Y. An, T.F. Hughes, D.J. Giesen, A. Chandrasekaran, M.A.F. Afzal, H.S. Kawk, K. Leswing, K. Marshall, T. Robertson, M.D. Halls
Keywords: high-throughput simulation, machine learning, reinforcement learning, OLED, HTMs, optoelectronic properties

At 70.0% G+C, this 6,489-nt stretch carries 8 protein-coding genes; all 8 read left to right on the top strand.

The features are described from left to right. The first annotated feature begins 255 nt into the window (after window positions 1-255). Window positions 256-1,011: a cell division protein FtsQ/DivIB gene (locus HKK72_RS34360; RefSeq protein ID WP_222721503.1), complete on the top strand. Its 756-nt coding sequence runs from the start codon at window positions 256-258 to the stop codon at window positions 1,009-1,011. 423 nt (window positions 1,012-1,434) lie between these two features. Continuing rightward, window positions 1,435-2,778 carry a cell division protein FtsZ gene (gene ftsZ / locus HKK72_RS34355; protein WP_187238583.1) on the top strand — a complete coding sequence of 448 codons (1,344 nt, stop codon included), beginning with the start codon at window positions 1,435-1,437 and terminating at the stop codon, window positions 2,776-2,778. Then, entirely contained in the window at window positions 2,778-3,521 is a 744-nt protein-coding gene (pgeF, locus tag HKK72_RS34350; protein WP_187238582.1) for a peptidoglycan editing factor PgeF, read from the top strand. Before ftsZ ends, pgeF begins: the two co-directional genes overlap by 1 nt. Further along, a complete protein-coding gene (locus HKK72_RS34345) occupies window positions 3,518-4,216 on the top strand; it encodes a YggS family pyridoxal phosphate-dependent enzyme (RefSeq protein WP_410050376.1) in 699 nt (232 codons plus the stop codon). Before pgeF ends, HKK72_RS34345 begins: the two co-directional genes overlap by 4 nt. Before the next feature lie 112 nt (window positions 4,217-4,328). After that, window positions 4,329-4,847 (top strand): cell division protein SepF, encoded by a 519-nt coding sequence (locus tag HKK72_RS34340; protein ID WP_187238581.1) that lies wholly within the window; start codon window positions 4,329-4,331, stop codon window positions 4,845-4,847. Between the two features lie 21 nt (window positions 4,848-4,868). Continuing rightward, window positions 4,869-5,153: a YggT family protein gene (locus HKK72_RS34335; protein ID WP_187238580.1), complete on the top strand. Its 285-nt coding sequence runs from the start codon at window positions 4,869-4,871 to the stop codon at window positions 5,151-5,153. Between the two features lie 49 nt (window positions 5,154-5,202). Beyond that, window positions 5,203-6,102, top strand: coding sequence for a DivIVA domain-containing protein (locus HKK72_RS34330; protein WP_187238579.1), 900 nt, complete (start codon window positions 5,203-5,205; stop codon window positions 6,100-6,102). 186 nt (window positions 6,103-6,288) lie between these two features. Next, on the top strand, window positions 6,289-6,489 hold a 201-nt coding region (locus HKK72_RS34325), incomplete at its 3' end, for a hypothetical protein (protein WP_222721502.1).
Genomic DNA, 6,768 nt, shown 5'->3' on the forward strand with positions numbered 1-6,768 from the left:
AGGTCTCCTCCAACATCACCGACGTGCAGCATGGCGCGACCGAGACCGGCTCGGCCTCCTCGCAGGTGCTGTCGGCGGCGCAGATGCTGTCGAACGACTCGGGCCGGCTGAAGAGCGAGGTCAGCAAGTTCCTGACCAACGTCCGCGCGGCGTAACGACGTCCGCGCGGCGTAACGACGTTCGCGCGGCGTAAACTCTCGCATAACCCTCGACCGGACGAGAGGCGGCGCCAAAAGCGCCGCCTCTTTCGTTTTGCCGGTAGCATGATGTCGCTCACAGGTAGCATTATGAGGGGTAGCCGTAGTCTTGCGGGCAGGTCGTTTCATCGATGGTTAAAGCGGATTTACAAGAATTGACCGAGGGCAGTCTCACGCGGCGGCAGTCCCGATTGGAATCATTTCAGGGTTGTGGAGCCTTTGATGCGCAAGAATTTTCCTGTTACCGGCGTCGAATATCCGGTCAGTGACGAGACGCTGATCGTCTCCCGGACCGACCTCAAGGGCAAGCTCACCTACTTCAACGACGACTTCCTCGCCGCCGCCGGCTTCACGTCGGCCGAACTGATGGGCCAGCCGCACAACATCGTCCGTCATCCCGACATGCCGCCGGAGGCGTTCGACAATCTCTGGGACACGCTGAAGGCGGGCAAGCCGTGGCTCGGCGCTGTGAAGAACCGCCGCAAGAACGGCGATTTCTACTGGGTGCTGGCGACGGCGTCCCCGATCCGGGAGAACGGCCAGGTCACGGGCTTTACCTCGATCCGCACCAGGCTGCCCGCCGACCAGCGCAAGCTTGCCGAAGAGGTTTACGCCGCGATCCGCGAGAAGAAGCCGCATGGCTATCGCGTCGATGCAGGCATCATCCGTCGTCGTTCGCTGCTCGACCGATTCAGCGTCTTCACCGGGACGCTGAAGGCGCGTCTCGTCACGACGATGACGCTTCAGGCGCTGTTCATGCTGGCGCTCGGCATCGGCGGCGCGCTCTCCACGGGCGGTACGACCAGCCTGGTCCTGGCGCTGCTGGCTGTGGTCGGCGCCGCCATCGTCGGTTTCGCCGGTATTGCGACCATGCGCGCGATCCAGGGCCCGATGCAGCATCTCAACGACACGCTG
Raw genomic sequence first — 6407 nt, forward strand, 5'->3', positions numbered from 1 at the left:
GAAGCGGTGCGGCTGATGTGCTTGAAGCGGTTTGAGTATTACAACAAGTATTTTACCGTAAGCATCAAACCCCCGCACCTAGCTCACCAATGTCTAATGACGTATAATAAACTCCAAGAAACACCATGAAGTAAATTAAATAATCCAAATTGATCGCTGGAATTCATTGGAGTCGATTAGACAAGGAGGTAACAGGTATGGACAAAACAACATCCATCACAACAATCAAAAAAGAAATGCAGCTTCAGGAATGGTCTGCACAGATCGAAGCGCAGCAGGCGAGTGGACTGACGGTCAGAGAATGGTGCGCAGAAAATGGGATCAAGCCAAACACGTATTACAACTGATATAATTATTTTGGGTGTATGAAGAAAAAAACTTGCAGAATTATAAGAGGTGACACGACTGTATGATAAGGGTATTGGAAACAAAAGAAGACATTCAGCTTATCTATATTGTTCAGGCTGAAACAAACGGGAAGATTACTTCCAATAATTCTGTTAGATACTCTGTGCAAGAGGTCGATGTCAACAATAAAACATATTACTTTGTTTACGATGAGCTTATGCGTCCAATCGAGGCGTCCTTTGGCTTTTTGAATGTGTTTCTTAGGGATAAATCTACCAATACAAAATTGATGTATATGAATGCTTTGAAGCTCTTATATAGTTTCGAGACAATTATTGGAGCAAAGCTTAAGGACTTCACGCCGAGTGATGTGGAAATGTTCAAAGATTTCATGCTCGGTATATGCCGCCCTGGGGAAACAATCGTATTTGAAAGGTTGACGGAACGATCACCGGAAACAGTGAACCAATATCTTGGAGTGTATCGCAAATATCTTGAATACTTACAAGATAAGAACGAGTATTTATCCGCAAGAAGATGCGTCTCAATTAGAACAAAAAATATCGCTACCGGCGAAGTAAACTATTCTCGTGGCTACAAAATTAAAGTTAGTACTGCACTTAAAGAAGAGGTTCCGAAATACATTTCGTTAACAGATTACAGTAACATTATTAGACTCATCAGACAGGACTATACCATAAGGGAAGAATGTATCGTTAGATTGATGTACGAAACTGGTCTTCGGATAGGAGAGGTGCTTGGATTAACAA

Summary:Hole-transporting materials (HTM) are a critical class of organic semiconductors, required for the fabrication of a variety of state-of-the-art display and semiconductor devices. Although there are a number of ways to generate ideas for new compounds in silico, such as exhaustive R-group enumeration, core hopping, and early structure-based de novo design algorithms, they share a common limitation, which is the generated compounds often do not have the desired properties, including activity, stability and others depending on the application area. Recent advancement in drug discovery to generate predicted actives against dopamine receptor type 2 using Recurrent Neural Networks (RNN) on SMILES representation of molecules, has pointed to a new path of molecular de novo design targeting specific properties. In this work, we started with 370 known OLED materials collected from commercial catalogs, then a Genetic Algorithm (GA) was used to generate a library comprised of over a million new compounds. This serves as the unexplored chemical space for novel HTMs. 10000 compounds sampled from the million compounds library are selected to run optoelectronic properties calculations using Quantum Mechanics (QM) tools from Schrӧdinger’s Materials Science Suite. These compounds are used to train QSPR models for each of the properties. Combining the prior network trained from the potential HTM chemical space with a QSPR model, the de novo design algorithm generates compounds with predicted property values. Optoelectronic property calculations from QM are used to validate the final generated novel compounds. We hope to demonstrate, by carefully defining the applicable chemical space, and providing accurate physics-based property calculation on a large number of compounds, our data-driven approach, with the aid of advanced machine learning techniques, can be expanded to many different domains to systematically discover novel materials with targeted properties.